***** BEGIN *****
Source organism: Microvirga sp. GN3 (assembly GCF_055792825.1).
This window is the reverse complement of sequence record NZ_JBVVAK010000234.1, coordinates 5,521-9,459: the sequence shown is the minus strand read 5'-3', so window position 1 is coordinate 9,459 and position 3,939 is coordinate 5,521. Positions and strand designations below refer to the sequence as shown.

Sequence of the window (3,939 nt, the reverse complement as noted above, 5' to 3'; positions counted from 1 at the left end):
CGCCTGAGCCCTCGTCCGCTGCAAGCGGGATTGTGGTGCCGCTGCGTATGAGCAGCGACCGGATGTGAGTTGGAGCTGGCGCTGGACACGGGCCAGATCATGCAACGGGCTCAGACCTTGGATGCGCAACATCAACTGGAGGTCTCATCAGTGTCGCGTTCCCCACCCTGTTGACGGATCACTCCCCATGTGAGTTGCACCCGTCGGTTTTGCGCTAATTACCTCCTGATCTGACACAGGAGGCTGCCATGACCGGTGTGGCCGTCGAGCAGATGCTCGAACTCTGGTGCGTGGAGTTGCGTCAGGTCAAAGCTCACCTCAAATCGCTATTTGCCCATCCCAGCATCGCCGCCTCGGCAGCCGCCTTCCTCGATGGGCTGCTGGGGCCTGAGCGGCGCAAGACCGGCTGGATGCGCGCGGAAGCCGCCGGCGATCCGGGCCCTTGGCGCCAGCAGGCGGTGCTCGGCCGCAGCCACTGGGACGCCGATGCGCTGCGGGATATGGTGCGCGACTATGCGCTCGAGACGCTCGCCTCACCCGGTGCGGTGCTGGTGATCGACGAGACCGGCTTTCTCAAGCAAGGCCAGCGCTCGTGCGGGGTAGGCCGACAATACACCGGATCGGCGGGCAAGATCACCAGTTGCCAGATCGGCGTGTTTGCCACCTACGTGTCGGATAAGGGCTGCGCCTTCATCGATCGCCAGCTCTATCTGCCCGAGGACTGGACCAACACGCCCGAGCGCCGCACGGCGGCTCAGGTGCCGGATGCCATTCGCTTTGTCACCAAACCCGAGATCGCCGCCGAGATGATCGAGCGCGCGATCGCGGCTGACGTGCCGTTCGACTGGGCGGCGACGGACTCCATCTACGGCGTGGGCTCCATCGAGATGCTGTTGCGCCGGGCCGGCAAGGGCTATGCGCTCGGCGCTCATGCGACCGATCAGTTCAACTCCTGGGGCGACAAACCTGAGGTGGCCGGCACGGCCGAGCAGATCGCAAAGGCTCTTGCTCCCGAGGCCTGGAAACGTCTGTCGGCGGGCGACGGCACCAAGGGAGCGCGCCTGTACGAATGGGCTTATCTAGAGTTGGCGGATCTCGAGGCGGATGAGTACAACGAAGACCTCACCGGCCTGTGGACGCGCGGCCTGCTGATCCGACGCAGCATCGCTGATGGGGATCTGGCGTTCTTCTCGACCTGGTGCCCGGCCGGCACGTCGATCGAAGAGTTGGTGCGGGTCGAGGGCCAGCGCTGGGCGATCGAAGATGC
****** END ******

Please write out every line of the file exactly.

Source organism: Microvirga sp. GN3 (assembly GCF_055792825.1).
This window is the reverse complement of sequence record NZ_JBVVAK010000234.1, coordinates 5,521-9,459: the sequence shown is the minus strand read 5'-3', so window position 1 is coordinate 9,459 and position 3,939 is coordinate 5,521. Positions and strand designations below refer to the sequence as shown.

Sequence of the window (3,939 nt, the reverse complement as noted above, 5' to 3'; positions counted from 1 at the left end):
CGCCTGAGCCCTCGTCCGCTGCAAGCGGGATTGTGGTGCCGCTGCGTATGAGCAGCGACCGGATGTGAGTTGGAGCTGGCGCTGGACACGGGCCAGATCATGCAACGGGCTCAGACCTTGGATGCGCAACATCAACTGGAGGTCTCATCAGTGTCGCGTTCCCCACCCTGTTGACGGATCACTCCCCATGTGAGTTGCACCCGTCGGTTTTGCGCTAATTACCTCCTGATCTGACACAGGAGGCTGCCATGACCGGTGTGGCCGTCGAGCAGATGCTCGAACTCTGGTGCGTGGAGTTGCGTCAGGTCAAAGCTCACCTCAAATCGCTATTTGCCCATCCCAGCATCGCCGCCTCGGCAGCCGCCTTCCTCGATGGGCTGCTGGGGCCTGAGCGGCGCAAGACCGGCTGGATGCGCGCGGAAGCCGCCGGCGATCCGGGCCCTTGGCGCCAGCAGGCGGTGCTCGGCCGCAGCCACTGGGACGCCGATGCGCTGCGGGATATGGTGCGCGACTATGCGCTCGAGACGCTCGCCTCACCCGGTGCGGTGCTGGTGATCGACGAGACCGGCTTTCTCAAGCAAGGCCAGCGCTCGTGCGGGGTAGGCCGACAATACACCGGATCGGCGGGCAAGATCACCAGTTGCCAGATCGGCGTGTTTGCCACCTACGTGTCGGATAAGGGCTGCGCCTTCATCGATCGCCAGCTCTATCTGCCCGAGGACTGGACCAACACGCCCGAGCGCCGCACGGCGGCTCAGGTGCCGGATGCCATTCGCTTTGTCACCAAACCCGAGATCGCCGCCGAGATGATCGAGCGCGCGATCGCGGCTGACGTGCCGTTCGACTGGGCGGCGACGGACTCCATCTACGGCGTGGGCTCCATCGAGATGCTGTTGCGCCGGGCCGGCAAGGGCTATGCGCTCGGCGCTCATGCGACCGATCAGTTCAACTCCTGGGGCGACAAACCTGAGGTGGCCGGCACGGCCGAGCAGATCGCAAAGGCTCTTGCTCCCGAGGCCTGGAAACGTCTGTCGGCGGGCGACGGCACCAAGGGAGCGCGCCTGTACGAATGGGCTTATCTAGAGTTGGCGGATCTCGAGGCGGATGAGTACAACGAAGACCTCACCGGCCTGTGGACGCGCGGCCTGCTGATCCGACGCAGCATCGCTGATGGGGATCTGGCGTTCTTCTCGACCTGGTGCCCGGCCGGCACGTCGATCGAAGAGTTGGTGCGGGTCGAGGGCCAGCGCTGGGCGATCGAAGATGC